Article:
The most important lesson we learned from Tuesday’s NBA draft lottery, it turns out, was that putting a camera on Joel Embiid doing anything for 60 minutes makes for quality live TV. Add to that a heavy undercurrent of conspiracy theories, and Alonzo Mourning mourning, and it bakes to a golden-brown half hour of television. It proved that nongame NBA events can still being entertaining — shockingly, no Drake necessary — but it also gave us immediate trade anxiety.
Just the thought of the Celtics selecting first and the Lakers going second could shake up both rosters enough to bring back all the unease from the trade deadline. Here are four players who could be moved as a result of Tuesday night’s lottery results:
1. D’Angelo Russell
A giant television market, David Stern’s successor, Magic Johnson, and ping-pong balls all walk into a bar … stop me if you’ve heard this one before. Despite ending the regular season on a 5–1 roll — which left the Lakers with a 53.1 percent chance that the Sixers would snag their pick — Rob Pelinka can now make LaVar Ball’s will align with reality.
After securing the no. 2 spot, Magic told TMZ that he doesn’t "know who we’re gonna take right now." Though, considering Lonzo Ball is widely regarded as the second-best player in the draft, and given Father Ball’s declaration that his son will only work out for the Lakers, it would be a surprise if Los Angeles didn’t keep its pick local.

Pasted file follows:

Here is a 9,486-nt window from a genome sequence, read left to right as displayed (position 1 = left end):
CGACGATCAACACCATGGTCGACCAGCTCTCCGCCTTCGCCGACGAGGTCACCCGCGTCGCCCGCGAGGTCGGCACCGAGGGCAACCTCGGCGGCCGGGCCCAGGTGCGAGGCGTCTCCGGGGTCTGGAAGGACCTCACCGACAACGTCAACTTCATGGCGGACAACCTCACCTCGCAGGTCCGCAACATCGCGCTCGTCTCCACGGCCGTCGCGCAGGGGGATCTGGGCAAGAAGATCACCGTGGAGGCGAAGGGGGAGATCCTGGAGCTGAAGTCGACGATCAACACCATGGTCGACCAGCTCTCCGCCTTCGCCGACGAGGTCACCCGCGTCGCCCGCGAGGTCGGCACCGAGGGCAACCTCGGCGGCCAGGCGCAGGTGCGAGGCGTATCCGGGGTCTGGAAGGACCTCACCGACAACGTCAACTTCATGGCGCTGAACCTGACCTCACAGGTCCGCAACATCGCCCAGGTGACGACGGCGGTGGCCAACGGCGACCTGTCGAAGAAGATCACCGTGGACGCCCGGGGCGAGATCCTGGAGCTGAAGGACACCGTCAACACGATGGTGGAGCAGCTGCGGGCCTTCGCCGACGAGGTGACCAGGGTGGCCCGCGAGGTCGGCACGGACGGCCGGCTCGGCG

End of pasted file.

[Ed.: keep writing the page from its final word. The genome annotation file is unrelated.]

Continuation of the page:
So where will the pending selection of Lonzo leave Russell, a similarly ball-dominant point (also taken second overall)? Though tanking tints our perception of progress, Russell’s ceiling looks less appealing. A trade, however, might be the change that makes the 21-year-old: The two years left on his rookie contract (the second year is a club option) is enough time for both a team to try him out at a low price and for him to show enough upside to pad his second contract.
D’Angelo — we hate to see you go, but we would love to Snapchat you leaving.
2. Jimmy Butler
Facing Butler (well, Butler with Rajon Rondo) in the first round was as validating an experience for some members of the Celtics community as it was scary for the rest — rather, those who believed not trading for the Bulls All-Star before the deadline was a mistake. Of course, Boston lived to advance. And after nabbing the first pick in the draft the same week as qualifying for the Eastern Conference finals, Boston is not only still living, but also thriving. If Brad Stevens is the president, then right now Danny Ainge is the Holy Spirit.
But nothing rescinds divinity faster than messing up the draft (right, Vlade?). There already seems to be a consensus no. 1: Markelle Fultz. Boston trading for Butler is again a possibility, especially coming from an organization with perpetual leverage thanks to this, uh, promising New York startup. Ainge was reportedly stingy at the last deadline — there were even rumors of Boston refusing to give up Terry Rozier (hey, that worked out!) — but the timing for a Butler deal is salivatingly perfect.